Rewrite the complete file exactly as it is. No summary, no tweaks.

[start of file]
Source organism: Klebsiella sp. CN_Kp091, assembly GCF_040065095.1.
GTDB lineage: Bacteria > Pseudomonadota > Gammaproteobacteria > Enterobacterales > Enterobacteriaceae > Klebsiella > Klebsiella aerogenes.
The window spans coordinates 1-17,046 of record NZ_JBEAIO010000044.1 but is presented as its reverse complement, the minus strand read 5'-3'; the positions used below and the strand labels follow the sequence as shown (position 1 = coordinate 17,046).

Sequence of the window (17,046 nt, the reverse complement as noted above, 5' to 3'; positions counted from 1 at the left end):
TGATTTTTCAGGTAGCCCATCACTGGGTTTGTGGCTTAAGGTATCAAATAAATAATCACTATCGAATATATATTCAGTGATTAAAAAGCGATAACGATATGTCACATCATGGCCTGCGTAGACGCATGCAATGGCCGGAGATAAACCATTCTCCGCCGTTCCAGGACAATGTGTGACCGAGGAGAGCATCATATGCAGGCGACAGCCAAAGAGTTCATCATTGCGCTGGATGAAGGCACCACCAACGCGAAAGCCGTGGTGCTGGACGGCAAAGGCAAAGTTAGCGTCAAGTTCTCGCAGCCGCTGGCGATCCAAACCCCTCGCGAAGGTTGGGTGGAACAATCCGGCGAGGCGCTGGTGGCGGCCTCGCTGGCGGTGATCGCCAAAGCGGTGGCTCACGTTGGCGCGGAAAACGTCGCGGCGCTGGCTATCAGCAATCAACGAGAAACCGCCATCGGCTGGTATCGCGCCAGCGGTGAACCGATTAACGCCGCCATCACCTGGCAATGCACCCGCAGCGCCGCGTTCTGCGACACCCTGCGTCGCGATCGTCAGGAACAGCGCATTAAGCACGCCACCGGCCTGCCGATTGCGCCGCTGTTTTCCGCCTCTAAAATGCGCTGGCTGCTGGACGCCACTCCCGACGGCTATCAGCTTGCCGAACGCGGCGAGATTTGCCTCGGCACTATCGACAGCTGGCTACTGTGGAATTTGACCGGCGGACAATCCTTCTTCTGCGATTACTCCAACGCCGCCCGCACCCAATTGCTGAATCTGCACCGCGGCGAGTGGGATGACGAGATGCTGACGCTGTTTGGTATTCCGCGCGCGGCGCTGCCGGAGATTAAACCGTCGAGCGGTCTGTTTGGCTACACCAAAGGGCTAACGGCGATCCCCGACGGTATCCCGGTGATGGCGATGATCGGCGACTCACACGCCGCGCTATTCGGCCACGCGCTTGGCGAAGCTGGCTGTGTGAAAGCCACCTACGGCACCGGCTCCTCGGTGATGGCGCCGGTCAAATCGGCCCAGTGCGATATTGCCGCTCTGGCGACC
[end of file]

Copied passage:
Source organism: Klebsiella sp. CN_Kp091, assembly GCF_040065095.1.
GTDB lineage: Bacteria > Pseudomonadota > Gammaproteobacteria > Enterobacterales > Enterobacteriaceae > Klebsiella > Klebsiella aerogenes.
The window spans coordinates 1-17,046 of record NZ_JBEAIO010000044.1 but is presented as its reverse complement, the minus strand read 5'-3'; the positions used below and the strand labels follow the sequence as shown (position 1 = coordinate 17,046).

Sequence of the window (17,046 nt, the reverse complement as noted above, 5' to 3'; positions counted from 1 at the left end):
TGATTTTTCAGGTAGCCCATCACTGGGTTTGTGGCTTAAGGTATCAAATAAATAATCACTATCGAATATATATTCAGTGATTAAAAAGCGATAACGATATGTCACATCATGGCCTGCGTAGACGCATGCAATGGCCGGAGATAAACCATTCTCCGCCGTTCCAGGACAATGTGTGACCGAGGAGAGCATCATATGCAGGCGACAGCCAAAGAGTTCATCATTGCGCTGGATGAAGGCACCACCAACGCGAAAGCCGTGGTGCTGGACGGCAAAGGCAAAGTTAGCGTCAAGTTCTCGCAGCCGCTGGCGATCCAAACCCCTCGCGAAGGTTGGGTGGAACAATCCGGCGAGGCGCTGGTGGCGGCCTCGCTGGCGGTGATCGCCAAAGCGGTGGCTCACGTTGGCGCGGAAAACGTCGCGGCGCTGGCTATCAGCAATCAACGAGAAACCGCCATCGGCTGGTATCGCGCCAGCGGTGAACCGATTAACGCCGCCATCACCTGGCAATGCACCCGCAGCGCCGCGTTCTGCGACACCCTGCGTCGCGATCGTCAGGAACAGCGCATTAAGCACGCCACCGGCCTGCCGATTGCGCCGCTGTTTTCCGCCTCTAAAATGCGCTGGCTGCTGGACGCCACTCCCGACGGCTATCAGCTTGCCGAACGCGGCGAGATTTGCCTCGGCACTATCGACAGCTGGCTACTGTGGAATTTGACCGGCGGACAATCCTTCTTCTGCGATTACTCCAACGCCGCCCGCACCCAATTGCTGAATCTGCACCGCGGCGAGTGGGATGACGAGATGCTGACGCTGTTTGGTATTCCGCGCGCGGCGCTGCCGGAGATTAAACCGTCGAGCGGTCTGTTTGGCTACACCAAAGGGCTAACGGCGATCCCCGACGGTATCCCGGTGATGGCGATGATCGGCGACTCACACGCCGCGCTATTCGGCCACGCGCTTGGCGAAGCTGGCTGTGTGAAAGCCACCTACGGCACCGGCTCCTCGGTGATGGCGCCGGTCAAATCGGCCCAGTGCGATATTGCCGCTCTGGCGACC